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Timeline of Iranian Art & History
Metropolitan Museum of Art, New York, 8000 BC 21st Century
Last Updated: October, 2009


The first protests of the Constitutional Revolution are triggered by an order to lower sugar prices. Muzaffar al-Din Shah finally agrees to proclaim a constitution and to establish a judiciary wing of the government, but is slow to institute the changes. Further protests staged at the British embassy lead to the creation of a parliament, or majlis, whose first session is held in 1906.


The Russians and the British sign an agreement that divides Persia into northern and southern spheres of influence.


Civil war erupts after the parliament refuses to grant concessions demanded by Russia and England. Russian troops enter Persia, occupy Tehran, and kill many prominent Constitutionalists. Other cities rise in rebellion against Muhammad cAli Shah (1872–1925), and he is forced to flee to Russia.


The first Academy of Fine Arts (the Madrasa-i Sanayi-i Mustazrafa) is founded by Kamal al-Mulk (1852–1940), who directs the school until 1927.


During World War I, Persia remains neutral but is occupied by British and Russian troops looking to control the country's oil reserves. Between 1919 and 1921, Persia agrees to become a British protectorate in order to avert occupation by Russia.


When the Persian parliament is reconvened, British protection is rejected and British troops are forced to withdraw. Reza Khan (1878–1944) takes advantage of the tumultuous situation, marching into Tehran and demanding that the shah name him commander of the military.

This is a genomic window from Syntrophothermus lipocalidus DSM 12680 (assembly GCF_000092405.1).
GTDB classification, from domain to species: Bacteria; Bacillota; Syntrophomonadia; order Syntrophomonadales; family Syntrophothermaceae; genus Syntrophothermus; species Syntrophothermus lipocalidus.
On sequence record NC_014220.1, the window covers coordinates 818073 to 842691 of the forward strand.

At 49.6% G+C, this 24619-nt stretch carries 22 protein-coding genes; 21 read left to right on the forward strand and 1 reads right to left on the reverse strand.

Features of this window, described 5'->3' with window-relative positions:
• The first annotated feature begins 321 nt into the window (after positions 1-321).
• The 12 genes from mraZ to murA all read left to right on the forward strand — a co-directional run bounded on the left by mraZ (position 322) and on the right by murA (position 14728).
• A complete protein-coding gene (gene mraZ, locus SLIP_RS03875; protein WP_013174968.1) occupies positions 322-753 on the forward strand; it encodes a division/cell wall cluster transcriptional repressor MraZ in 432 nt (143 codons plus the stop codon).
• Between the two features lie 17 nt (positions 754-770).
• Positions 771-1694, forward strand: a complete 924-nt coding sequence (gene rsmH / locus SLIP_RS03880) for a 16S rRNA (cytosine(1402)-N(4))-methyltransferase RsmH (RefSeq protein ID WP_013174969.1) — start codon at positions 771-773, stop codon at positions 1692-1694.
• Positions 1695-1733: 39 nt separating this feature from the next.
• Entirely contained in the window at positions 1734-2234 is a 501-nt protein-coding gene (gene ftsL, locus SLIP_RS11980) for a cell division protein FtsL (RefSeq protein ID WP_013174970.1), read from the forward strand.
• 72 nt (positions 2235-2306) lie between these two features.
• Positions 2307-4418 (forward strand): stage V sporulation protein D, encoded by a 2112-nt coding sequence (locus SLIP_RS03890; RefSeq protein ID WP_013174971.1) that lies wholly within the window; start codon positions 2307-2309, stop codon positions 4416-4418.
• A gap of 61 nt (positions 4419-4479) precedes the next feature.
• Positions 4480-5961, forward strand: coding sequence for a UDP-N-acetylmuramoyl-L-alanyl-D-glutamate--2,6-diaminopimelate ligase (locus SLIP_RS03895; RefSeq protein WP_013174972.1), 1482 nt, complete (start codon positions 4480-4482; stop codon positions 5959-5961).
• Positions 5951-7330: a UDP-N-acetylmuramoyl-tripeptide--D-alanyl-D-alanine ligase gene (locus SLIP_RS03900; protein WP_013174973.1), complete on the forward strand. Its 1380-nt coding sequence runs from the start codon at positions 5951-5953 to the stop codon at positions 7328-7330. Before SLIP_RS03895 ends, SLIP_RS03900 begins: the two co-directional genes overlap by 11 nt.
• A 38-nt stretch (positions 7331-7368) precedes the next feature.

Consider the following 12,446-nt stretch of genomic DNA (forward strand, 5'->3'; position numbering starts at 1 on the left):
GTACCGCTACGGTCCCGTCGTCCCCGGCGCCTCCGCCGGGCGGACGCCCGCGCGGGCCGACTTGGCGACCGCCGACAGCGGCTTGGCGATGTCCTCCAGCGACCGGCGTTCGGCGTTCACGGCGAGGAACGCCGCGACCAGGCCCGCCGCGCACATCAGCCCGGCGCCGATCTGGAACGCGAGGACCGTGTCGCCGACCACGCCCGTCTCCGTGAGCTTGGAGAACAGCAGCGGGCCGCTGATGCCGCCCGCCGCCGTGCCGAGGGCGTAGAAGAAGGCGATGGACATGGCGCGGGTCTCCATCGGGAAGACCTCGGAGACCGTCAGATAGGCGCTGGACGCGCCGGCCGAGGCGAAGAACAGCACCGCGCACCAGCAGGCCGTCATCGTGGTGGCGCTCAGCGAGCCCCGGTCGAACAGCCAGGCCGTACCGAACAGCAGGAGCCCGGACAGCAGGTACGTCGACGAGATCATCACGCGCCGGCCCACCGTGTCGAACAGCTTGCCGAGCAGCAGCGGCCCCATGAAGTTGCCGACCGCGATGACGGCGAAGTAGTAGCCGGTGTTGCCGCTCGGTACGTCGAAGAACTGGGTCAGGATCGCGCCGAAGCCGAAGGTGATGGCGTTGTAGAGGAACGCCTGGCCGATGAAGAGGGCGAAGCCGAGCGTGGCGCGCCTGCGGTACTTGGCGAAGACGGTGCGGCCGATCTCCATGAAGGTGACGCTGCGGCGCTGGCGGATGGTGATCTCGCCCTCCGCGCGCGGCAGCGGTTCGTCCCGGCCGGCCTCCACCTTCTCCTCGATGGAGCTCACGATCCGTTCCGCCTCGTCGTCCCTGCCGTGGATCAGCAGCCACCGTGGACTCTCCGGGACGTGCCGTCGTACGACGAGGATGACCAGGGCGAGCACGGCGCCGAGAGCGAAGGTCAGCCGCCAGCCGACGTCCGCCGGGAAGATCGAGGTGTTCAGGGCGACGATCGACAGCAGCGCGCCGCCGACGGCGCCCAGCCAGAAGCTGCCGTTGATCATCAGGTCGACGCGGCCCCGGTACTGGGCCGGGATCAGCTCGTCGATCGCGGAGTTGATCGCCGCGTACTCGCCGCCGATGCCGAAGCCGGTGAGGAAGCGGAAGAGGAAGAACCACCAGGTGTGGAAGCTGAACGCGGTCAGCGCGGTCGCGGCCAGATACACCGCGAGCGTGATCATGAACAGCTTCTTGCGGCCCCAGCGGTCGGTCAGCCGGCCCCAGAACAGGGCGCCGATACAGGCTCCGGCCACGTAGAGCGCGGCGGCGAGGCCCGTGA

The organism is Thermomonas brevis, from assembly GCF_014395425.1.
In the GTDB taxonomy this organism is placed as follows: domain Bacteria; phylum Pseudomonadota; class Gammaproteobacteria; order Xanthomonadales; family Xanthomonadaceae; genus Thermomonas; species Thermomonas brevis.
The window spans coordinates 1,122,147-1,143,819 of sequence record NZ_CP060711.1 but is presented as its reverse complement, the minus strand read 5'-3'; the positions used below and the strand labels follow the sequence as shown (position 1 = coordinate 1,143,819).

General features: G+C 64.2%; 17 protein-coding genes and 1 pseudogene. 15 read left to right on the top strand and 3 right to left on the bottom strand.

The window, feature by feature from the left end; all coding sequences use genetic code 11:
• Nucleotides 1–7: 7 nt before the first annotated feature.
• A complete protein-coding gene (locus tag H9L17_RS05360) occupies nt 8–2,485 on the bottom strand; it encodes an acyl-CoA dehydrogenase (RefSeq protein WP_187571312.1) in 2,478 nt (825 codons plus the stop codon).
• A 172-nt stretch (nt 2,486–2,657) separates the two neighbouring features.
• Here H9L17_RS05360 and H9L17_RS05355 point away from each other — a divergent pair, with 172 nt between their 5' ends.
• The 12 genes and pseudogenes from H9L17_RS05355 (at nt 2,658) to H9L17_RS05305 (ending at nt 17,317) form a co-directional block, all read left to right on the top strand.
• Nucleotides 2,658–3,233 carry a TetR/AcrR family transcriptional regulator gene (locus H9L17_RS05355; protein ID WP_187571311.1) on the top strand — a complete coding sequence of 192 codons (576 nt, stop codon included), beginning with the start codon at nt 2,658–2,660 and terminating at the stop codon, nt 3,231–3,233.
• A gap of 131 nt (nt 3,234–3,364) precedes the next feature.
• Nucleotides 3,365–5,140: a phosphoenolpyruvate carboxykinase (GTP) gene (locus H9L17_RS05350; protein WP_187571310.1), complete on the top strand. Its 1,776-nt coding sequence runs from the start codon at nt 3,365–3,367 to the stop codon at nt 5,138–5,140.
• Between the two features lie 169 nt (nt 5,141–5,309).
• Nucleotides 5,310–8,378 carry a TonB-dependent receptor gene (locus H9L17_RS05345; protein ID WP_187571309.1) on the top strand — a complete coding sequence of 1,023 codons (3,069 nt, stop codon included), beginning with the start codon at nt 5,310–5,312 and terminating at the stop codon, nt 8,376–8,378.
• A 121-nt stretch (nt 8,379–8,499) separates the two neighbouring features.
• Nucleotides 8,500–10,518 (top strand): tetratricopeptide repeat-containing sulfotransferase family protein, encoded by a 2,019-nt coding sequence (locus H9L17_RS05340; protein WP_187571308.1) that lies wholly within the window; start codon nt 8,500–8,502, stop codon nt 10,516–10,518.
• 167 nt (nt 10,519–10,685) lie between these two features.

File:Reza Pahlavi.jpg

Reza Khan (1878–1944) deposes the last Qajar shah and proclaims himself head of the country, founding the Pahlavi dynasty. Many of his reforms parallel those in Turkey, and are meant to free the government from religious control. The culama establishment is weakened as oversight of education and law are taken over by the government, wearing of the veil is banned, and a new solar calendar is adopted. Various secular holidays based on ancient Persian traditions are instituted to replace religious ones. Reza Shah also constructs a Trans-Caspian Railroad linking the Persian Gulf to the Caspian Sea.


Ernst Herzfeld (1879–1948) excavates at the Achaemenid capital of Persepolis, founded in the sixth century B.C. by the king Darius and destroyed in the fourth century B.C. by Alexander the Great.


Iran replaces Persia as the name of the country.